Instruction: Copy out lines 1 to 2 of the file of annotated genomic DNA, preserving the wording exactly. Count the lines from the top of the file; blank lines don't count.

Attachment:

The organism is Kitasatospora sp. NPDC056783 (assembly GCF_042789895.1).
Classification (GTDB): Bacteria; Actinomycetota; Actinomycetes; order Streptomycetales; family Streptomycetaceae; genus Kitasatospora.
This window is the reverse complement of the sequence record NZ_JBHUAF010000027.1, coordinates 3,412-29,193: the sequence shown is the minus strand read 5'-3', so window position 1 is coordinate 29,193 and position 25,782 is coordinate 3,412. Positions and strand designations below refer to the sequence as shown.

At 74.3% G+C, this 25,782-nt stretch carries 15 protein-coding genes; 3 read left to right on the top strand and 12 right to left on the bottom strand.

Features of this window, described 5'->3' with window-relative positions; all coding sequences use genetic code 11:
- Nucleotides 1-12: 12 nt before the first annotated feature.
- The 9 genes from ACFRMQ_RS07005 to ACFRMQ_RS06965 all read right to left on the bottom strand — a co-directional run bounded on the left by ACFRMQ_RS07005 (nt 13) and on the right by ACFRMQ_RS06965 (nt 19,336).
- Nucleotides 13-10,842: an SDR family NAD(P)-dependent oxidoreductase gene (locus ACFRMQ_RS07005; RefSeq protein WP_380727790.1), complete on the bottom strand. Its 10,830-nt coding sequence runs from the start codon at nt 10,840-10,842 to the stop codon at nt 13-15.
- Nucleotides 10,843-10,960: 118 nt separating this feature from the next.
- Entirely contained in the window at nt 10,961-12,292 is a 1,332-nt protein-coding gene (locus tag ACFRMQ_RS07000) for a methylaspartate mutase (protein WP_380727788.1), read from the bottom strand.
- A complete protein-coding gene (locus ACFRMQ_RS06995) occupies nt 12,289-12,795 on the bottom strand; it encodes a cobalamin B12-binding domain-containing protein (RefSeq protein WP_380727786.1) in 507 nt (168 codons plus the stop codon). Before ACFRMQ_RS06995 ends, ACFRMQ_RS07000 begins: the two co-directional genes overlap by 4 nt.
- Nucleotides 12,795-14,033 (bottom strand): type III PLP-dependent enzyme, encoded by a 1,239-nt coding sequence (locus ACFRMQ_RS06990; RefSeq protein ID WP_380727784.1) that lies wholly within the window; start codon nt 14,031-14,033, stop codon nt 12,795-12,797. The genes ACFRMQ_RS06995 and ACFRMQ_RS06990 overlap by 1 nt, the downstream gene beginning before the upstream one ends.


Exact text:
The organism is Kitasatospora sp. NPDC056783 (assembly GCF_042789895.1).
Classification (GTDB): Bacteria; Actinomycetota; Actinomycetes; order Streptomycetales; family Streptomycetaceae; genus Kitasatospora.